Italian Bonds Slide As Conte Said To Consider New Elections

Italian bonds dropped on Friday, continuing their Thursday selloff after Corriere della Sera reported that Italian Prime Minister Giuseppe Conte could seek new elections, as he is increasingly tempted by early voting due to the current state of polls.

According to Bloomberg, Conte, who lost a key ally in parliament last week, is having a tougher-than-expected time rebuilding his majority, and his camp is trying to win over lawmakers by using the threat of snap elections, even though this is widely considered an unlikely option, according to officials who asked not to be named discussing confidential talks.

The 56-year-old Conte, who has no party of his own and was plucked from obscurity to become premier in 2018, does see elections as a possibility, buoyed by opinion polls that suggest he could win 15% or more of the vote, Bloomberg reported citing according to an official familiar with his thinking. But Conte’s allies within the coalition are saying privately they’ll refuse to follow him down that path, and if he persists he could end up returning to his past career as a professor of law, the official said.

Coalition members also fear that a vote would usher in the center-right opposition led by Matteo Salvini, and in any new vote many would lose their seats since the parliament has been downsized following reforms, lawmakers said, asking not to be named discussing confidential deliberations.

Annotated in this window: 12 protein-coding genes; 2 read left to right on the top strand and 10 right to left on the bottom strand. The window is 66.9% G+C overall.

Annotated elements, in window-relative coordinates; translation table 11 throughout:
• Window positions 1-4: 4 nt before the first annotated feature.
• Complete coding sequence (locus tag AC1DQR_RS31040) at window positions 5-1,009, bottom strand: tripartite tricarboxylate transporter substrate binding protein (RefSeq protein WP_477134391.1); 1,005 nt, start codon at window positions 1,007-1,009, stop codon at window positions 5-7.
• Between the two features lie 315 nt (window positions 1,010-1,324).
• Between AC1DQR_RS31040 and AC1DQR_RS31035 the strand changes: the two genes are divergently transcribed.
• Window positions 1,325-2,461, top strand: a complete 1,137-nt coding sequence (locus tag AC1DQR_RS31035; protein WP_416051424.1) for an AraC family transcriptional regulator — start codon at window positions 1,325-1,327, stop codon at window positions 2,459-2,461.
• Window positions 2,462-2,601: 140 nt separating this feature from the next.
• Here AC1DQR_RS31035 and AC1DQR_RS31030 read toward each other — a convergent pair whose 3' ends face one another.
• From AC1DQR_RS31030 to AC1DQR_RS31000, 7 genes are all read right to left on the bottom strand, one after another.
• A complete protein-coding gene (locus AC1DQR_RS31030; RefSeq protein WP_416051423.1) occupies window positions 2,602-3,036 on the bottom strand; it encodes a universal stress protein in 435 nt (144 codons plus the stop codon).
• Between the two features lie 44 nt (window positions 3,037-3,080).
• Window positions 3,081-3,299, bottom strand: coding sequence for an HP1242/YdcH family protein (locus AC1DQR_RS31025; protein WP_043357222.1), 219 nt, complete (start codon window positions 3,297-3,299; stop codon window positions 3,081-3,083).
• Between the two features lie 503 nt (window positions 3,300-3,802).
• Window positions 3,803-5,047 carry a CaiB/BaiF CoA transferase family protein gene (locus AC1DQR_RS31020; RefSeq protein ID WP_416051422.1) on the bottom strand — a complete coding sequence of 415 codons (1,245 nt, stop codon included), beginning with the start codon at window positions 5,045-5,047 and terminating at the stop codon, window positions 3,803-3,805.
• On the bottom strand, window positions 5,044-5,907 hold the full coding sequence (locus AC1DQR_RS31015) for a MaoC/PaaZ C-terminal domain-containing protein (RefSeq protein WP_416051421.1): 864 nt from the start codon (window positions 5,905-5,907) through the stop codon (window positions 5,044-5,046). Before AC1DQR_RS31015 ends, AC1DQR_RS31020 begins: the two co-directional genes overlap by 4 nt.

Conte, who won confidence votes in both houses of parliament earlier this week but fell short of an outright majority in the Senate, is targeting senators from Silvio Berlusconi’s Forza Italia, centrists, unaffiliated lawmakers and even members of Matteo Renzi’s Italy Alive party, which ditched the coalition last week.

Officials in the two main coalition forces, the Five Star Movement and the center-left Democratic Party, are seeking to persuade lawmakers that refusing to back Conte now would lead to early elections. But senators being targeted by the Conte camp have yet to publicly announce their support, amid reports of haggling over favors including government jobs.

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